The Medical World Today

20150113095307_3075The medical world has historically witnessed its largest changes at the hands of innovative physicians, surgeons, nurses, and admin who served to reinvent medical practices of their time. While innovation in the operating room, emergency room, and beyond has certainly not slowed, it has received an enormous boost from the pioneering efforts of Health IT leaders.

As our National Health IT Week feature continues, DICOM Grid will be highlighting several different industry trends where improvements in health technology lead to a reduced rate of redundant radiology exams, an improved patient experience, and lower costs for patients and physicians alike. Inspired by an earlier MedTech Boston article outlining the top healthcare innovations of 2015, here we will explore some of the top Health IT movements and how they’re defining the medical world today!

The use of “Big Data” to solve big problems — as MedTech Boston points out in their article, “The Top 10 Healthcare Innovations of 2015”, currently 5% of patients account for about half of U.S. healthcare expenditures. The use of “big data” is serving to fuel algorithms in order to better classify and understand the differences between patients with similar medical conditions. Among the highest cost saving solutions being approached by the use of “big data” and these algorithms (in addition to ‘high-costs patients’) are readmissions, triage, decompensation, adverse events, and treatment optimization for diseases affecting multiple organ systems. According to Sean Benson, vice president of innovation and clinical solutions for Wolters Kluwer Health, “Future innovations in health IT, big data in particular, will focus on the aggregation and transformation of patient data into actionable knowledge that can improve patient and financial outcomes… comprehensive solutions will normalize, codify and aggregate patient data in a cloud system and run it against clinical scenarios to create evidence-based advice that is then delivered directly to the point of care via a variety of mobile devices.”

Increases in Telehealth usage based on greater reimbursement for Telemedicine and Digital health media — According to a May 2015 American Telemedicine Association article, this year the United States’ reached a milestone in that the majority (27 0f 50) U.S. states have enacted laws enforcing coverage for telemedicine provider-services. In addition, a recent letter from industry stakeholders written to the Senate encouraged support of  a proposal that would lift “outdated restrictions” on use and reimbursement of telemedicine services for Medicare patients. Organizations signing onto the letter included, AARP, the American Academy of Family Physicians, the Association for Behavioral Health and Wellness and Stanford Healthcare. The development of legislative infrastructure surrounding the growth of Telemedicine in the U.S. and beyond is symbolic of its continued growth as a critical element in today’s medical world. As Health IT leaders continue to work alongside doctors and patients to refine telemedicine services, it’s future success remains in the hands of law-makers and physicians who will ultimately guide the assimilation of Telemedicine services with today’s existing practices.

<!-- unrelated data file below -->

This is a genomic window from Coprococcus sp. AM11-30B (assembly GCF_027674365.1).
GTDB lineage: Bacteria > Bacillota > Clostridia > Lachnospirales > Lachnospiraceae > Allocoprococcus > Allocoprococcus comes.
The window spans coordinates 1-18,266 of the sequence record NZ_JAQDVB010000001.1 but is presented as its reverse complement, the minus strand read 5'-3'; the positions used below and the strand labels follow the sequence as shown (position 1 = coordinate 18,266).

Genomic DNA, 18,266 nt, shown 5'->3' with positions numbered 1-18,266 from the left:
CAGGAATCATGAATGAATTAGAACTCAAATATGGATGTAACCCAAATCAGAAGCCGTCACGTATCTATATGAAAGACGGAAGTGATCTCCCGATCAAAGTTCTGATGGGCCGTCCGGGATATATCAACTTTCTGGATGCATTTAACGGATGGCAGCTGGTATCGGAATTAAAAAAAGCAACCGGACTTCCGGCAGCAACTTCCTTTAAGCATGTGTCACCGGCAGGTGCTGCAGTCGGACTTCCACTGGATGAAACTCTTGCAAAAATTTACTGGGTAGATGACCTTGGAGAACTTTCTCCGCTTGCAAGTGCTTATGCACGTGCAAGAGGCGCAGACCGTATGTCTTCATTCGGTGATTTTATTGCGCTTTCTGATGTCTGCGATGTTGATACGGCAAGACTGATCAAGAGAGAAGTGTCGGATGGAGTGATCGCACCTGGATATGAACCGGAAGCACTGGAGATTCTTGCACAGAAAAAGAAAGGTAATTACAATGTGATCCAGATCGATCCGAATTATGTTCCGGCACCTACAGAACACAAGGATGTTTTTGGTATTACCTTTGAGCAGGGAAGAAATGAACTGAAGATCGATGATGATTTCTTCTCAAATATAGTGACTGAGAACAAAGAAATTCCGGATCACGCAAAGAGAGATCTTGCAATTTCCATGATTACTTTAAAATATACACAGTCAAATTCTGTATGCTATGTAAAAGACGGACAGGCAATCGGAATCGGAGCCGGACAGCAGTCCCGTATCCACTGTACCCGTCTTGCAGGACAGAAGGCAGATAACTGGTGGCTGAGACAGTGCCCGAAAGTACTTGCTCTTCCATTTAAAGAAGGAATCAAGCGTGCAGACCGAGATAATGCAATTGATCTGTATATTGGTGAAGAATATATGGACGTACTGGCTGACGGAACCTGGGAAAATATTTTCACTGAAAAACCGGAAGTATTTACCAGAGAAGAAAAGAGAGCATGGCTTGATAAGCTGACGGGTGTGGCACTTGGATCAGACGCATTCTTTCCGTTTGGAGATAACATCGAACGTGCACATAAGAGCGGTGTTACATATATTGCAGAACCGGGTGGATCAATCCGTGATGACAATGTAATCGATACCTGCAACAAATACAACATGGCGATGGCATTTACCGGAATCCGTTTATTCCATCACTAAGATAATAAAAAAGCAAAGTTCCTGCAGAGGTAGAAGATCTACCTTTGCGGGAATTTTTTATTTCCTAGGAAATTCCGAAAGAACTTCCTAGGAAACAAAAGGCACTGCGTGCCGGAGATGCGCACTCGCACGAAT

Steady Growth in Digital Health funding — In the first three quarters of 2015, digital health funding has outpaced that of 2014, which was itself a record setting year for the industry. On track to top last years $4.1 billion in funding (a 125% increase from the year prior) the total in 2015 after three quarters rests at $3.3 billion heading into the fourth quarter. A mark of confidence in both the past successes and future aspirations of the Health IT and digital health arena, funding has certainly played an enormous factor in the growth witnessed throughout the industry. Other reassuring signs reported by Rock Health’s most recent report highlight the industry’s highest average deal size across a single quarter ($15.8 million) and an increase of initial public health offerings in the health IT segment. In reference to the growing number of companies raising money through IPOs, Raj Prabhu, CEO and co-founder of Mercom Capital Group stated, “Growth in public market financing is an encouraging sign for companies in this sector as it opens up another avenue for funding and an exit path for investors.”

As National Health IT week rolls on, it is important to highlight the incredible work of IT professionals and doctors that are working diligently to face the challenges of developing the best patient centered care practices. It is equally important to note the work being done by legislators, investors, nurses, patients, and thousands of others who each contribute in unique ways to the innovation we are all currently and will continue to witness in today’s medical world.

Mark Grenga, Account Executive

About Mark Grenga

As an account executive at Ambra Health, Mark Grenga is focused on delivering cloud-based, medical image management solutions to leading practices that reflect upon the patient-centric and value-based care models driving healthcare innovation today. Mark received a BA in history from the University of Virginia and enjoys volunteering with the Big Brothers and Big Sisters in New York.

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